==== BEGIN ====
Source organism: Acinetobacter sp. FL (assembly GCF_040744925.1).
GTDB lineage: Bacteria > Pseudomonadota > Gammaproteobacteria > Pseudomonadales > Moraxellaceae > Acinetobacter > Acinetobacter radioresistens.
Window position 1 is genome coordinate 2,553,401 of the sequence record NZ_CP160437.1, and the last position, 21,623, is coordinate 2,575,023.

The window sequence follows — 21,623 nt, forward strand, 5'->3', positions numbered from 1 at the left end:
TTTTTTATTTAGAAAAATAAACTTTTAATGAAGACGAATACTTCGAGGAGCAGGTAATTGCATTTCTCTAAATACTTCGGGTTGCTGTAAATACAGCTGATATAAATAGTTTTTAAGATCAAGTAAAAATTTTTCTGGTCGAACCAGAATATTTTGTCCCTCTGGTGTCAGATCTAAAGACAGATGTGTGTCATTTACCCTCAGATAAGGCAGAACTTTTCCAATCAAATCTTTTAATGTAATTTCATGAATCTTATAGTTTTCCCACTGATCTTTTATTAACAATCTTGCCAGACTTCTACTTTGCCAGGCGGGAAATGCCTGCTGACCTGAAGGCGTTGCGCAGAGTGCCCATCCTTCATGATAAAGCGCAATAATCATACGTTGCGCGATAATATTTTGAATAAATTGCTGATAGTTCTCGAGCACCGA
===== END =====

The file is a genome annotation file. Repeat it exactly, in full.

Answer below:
Source organism: Acinetobacter sp. FL (assembly GCF_040744925.1).
GTDB lineage: Bacteria > Pseudomonadota > Gammaproteobacteria > Pseudomonadales > Moraxellaceae > Acinetobacter > Acinetobacter radioresistens.
Window position 1 is genome coordinate 2,553,401 of the sequence record NZ_CP160437.1, and the last position, 21,623, is coordinate 2,575,023.

The window sequence follows — 21,623 nt, forward strand, 5'->3', positions numbered from 1 at the left end:
TTTTTTATTTAGAAAAATAAACTTTTAATGAAGACGAATACTTCGAGGAGCAGGTAATTGCATTTCTCTAAATACTTCGGGTTGCTGTAAATACAGCTGATATAAATAGTTTTTAAGATCAAGTAAAAATTTTTCTGGTCGAACCAGAATATTTTGTCCCTCTGGTGTCAGATCTAAAGACAGATGTGTGTCATTTACCCTCAGATAAGGCAGAACTTTTCCAATCAAATCTTTTAATGTAATTTCATGAATCTTATAGTTTTCCCACTGATCTTTTATTAACAATCTTGCCAGACTTCTACTTTGCCAGGCGGGAAATGCCTGCTGACCTGAAGGCGTTGCGCAGAGTGCCCATCCTTCATGATAAAGCGCAATAATCATACGTTGCGCGATAATATTTTGAATAAATTGCTGATAGTTCTCGAGCACCGA